Seriously, why is software so hard for non-software companies?
Becoming a Web business isn't as easy as it looks. Take the weight loss giant Jenny Craig. I'm on my second day of the program in an effort to lose baby weight. I picked Jenny Craig, because I know people who've had success on it, and I love the idea of someone else planning meals for me. Part of the reason I can't eat more healthy is my busy schedule.
Going into the strip mall weight loss centers was a non-starter -- again, given my schedule, the fact that there's not one near my house, and that it arbitrarily closes early on certain days. Fortunately we live in an era where software is eating the world.
To that point, Jenny Craig offers a "Jenny at Home program" that should be an example of this. It's certainly not a tech company, but it's a company that only continues to thrive and grow if it embraces software and the Web. Just look at our earlier story about Stronger for one of many examples of a company that will take older weight loss companies like Jenny Craig out if they don't modernize and become more flexible.
It's not as simple as just having a Web interface -- there are also supply chain issues with ordering and mailing food, since customers aren't picking it up in stores. But that's all totally solvable by software. And if more customers become Jenny at Home customers, well, that means it can expand without all that costly brick and mortar.
A win for everyone! Yay, software!
It started out so well. My nanny is doing the program with me, and we called to give a very friendly woman in a call center all of our info. She was a mother of six who'd used the program and had a lot of insight. She was most definitely not reading from a script. It took a little while to go through all of our information -- filling out a form on the Web for some of it would have been a hell of a lot more streamlined. But it was a page out of the Zappos-customer-service playbook, bringing the same warm service we'd get in a Jenny Craig center into our living room. So well done on that. There's also a weekly coach who calls you to check in and answer questions.
So they've done a decent job when it comes to the human side of Jenny at Home. But so far everything that software has touched has gone horribly wrong. We are only two days in, and so far our order has been scheduled to go to the wrong address with the wrong amount of food. There were several missing parts of it, and I was put on the wrong plan, because the system deleted the little fact that I was nursing, and hence burning an extra 600 calories a day.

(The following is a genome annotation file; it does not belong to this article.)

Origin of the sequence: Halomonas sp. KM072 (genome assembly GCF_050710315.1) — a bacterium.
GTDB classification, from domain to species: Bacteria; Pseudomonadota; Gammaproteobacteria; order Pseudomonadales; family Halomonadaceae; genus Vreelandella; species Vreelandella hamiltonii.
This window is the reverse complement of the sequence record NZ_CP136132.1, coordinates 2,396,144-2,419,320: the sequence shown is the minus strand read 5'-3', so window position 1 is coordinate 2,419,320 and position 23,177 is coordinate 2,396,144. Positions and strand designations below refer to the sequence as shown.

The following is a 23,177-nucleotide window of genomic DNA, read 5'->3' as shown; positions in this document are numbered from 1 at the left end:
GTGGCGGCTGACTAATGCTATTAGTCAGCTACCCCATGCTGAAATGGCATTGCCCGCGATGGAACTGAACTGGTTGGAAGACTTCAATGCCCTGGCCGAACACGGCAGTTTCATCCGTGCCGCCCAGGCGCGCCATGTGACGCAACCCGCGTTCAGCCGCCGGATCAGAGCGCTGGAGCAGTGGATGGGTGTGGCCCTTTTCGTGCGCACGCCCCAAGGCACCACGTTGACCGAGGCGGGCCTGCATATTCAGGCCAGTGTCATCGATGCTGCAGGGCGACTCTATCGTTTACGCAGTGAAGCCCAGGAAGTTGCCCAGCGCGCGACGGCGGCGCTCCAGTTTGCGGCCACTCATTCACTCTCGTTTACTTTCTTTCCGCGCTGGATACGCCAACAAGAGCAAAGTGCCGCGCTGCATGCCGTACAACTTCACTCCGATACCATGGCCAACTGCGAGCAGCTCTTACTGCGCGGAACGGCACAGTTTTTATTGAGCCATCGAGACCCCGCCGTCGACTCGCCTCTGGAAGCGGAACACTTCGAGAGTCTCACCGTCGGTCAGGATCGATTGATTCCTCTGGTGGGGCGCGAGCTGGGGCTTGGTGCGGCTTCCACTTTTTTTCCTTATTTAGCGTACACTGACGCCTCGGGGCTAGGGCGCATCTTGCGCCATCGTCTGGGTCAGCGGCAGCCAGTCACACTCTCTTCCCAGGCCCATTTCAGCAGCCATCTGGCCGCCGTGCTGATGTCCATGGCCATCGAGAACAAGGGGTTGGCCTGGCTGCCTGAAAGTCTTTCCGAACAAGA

At each turn, we've had to call into a call center, spend several extra hours on the phone in all, and had to have someone manually fix each of these things, re-entering them into what appears to be a hopelessly buggy software system, and push out more changes.
The people on the phone are always nice and apologetic. They explain that they just have some issues with "the system." There's a lot of talk about "the system." They're all very cheery, but you can tell they all really hate "the system." "The system" doesn't enable them to do their jobs. "The system" actually inhibits them from doing their jobs. From what I can tell, two days in the manpower servicing our account has been double what it should have been, and the problem seems to be Jenny Craig's "system." That, or it's company-wide human error, which is ultimately also a software problem.
Really? In 2013 we're not yet to a point where software doesn't solve more problems than it creates?
I've been pretty patient so far because the women we keep talking to on the phone are so nice, and I feel sorry for these horrible tools that have been thrust on them. Tools that I have no doubt are leading less accomodating customers to cancel or demand refunds.
This is why startups get footholds in markets like these, and this is why old industries are resistant to change. It should be so easy for Jenny Craig. They have the brand. They have positive word of mouth. They have user trust. They have a proven system for losing weight. They have deep pockets. All they needed was software that worked to extend their strip-mall-weightloss franchise to the world at large. Unlike industries like journalism and music that are moving online, it doesn't even have a monetization problem. We're paying the same prices for the service that we'd pay in the store.
The problem with cases like these -- and we've all experienced plenty of them; I don't mean to pick on Jenny -- is that every company and industry needs software to stay competitive at this point, and most of it needs to be custom-built. As the bitching about the tech industry's war for talent makes clear, good programmers are a finite resource.
Even if companies like Asana and Yammer and Box can make everyday workplace software less shitty, there is still a much larger universe of custom software with functionality and user interfaces that's still stuck in the 1990s. And I don't see how they're all climbing into 2013 anytime soon.
Sure software can make all of these companies run better. But only if it's good software. We all know software is eating the world, but sometimes when software tries to automate a non-tech industry, it gets indigestion.
[Illustration by Hallie Bateman]